The Main Problems with Recruiters

While hiring managers seem to have some issues, the problems aren’t just coming from one side of the equation. During Tru I asked my fellow track members to pretend they were hiring managers and share some of the problems they have with recruiters. One of the first things that came up was “recruiters don’t know what I want.” On one hand hiring managers have changing and unrealistic expectations, on the other hand, it appears that recruiters aren’t spending enough time with the hiring manager to really understand the role and the traits a candidate needs to effectively fill a vacancy.

We also talked about how hiring managers complain about having too many bad candidates submitted to them by recruiters. When a CV comes to their desk or they enter an interview they end up feeling like the recruiter hasn’t spent much time screening, vetting, and interviewing candidates. Hiring managers aren’t recruiters, but sometimes they feel like they have to step in and do the recruiter’s job. This causes them to not trust recruiters, which only leads to more communication breakdowns.

How Can We Improve Our Collaboration with Hiring Managers?

In light of all the problems recruiters and HMs seem to have in working together we spent the final part of the track at Tru discussing how to work more effectively with hiring managers and came up with a variety of solutions. Here are some of the standouts:

  • Send simple candidate summaries to HMs when giving them CVs. HMs don’t have time to read everything, so try to make it easier for them to quickly process information about candidates.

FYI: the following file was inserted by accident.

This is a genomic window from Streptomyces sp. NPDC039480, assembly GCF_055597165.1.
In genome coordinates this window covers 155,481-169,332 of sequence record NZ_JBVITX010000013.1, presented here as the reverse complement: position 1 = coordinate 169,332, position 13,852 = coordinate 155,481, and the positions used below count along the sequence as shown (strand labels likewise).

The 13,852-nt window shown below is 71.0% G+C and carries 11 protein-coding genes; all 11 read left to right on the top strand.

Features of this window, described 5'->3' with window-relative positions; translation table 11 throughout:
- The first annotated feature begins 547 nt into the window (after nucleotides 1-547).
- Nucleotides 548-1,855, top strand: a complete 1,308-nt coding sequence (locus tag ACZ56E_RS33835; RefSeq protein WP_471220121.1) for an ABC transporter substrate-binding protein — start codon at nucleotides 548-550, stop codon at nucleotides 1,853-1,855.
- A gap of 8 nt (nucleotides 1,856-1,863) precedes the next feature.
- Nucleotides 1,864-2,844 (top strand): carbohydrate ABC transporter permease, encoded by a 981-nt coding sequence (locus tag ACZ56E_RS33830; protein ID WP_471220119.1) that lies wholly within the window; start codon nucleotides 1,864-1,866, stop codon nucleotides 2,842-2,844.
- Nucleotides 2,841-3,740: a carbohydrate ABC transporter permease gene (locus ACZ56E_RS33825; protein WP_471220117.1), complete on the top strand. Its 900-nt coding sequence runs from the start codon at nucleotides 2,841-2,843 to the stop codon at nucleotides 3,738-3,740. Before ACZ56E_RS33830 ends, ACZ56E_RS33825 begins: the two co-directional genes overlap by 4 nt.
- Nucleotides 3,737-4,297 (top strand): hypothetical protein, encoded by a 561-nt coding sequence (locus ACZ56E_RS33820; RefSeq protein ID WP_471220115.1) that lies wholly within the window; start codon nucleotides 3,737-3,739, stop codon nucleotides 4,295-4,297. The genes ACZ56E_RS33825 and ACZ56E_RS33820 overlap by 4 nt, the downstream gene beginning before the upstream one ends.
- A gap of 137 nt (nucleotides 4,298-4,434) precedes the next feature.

• Send weekly updates to the hiring manager on where you are at in the process. Even if you’re not getting them CVs yet it let’s them know that you are working on their vacancy.
  • Include recruiting metrics such as time to fill, quality of hire, etc. as part of their personal KPIs and performance reviews (only works if company is on board of course).
  • Create an internal leaderboard showing how hiring managers rank in terms of response time, candidate satisfaction, etc. One recruiter shared how her company has adopted this approach and now has previously unresponsive HMs working closely with the recruiting team. Public rankings can be a great incentive.
  • Make sure you get face time with the hiring manager. Have a new job opening? Take the hiring manager out to lunch rather than just calling them or (shudder) sending them an email. Also, even when you’re not recruiting for an HM be sure to drop by and chat on occasion. Relationship building goes a long way in working with hiring managers.
  • If the HM can’t/won’t describe the nature of the position you need to recruit for try talking with someone who works under the HM. This person often has a better understanding of the job anyways because he/she is closer to it.
  • Sit in on interviews where possible. This helps you to learn how an HM interviews and also gives you the opportunity to jump in and steer the interview in the right direction should things go off course.

Take the time to address collaboration issues, build relationships, and create the right incentives and you’ll find that working with hiring managers isn’t as bad is its sometimes made out to be. Hiring managers suck. Hiring managers can suck, but they don’t have to. Recruiters who take the time to focus on improving collaboration with hiring managers can expect better results and in turn, a better place to work.

Shameless Plug

Hello Talent is a great tool for working with hiring managers. You can invite them to view talent pools you’ve made, and then they can take advantage of the simple overview Hello Talent provides to quickly leave feedback and comments. To make things even easier we also have features like assignable candidate profiles, in-app notifications, @mentions, and reminders. Working with hiring managers is easier with Hello Talent.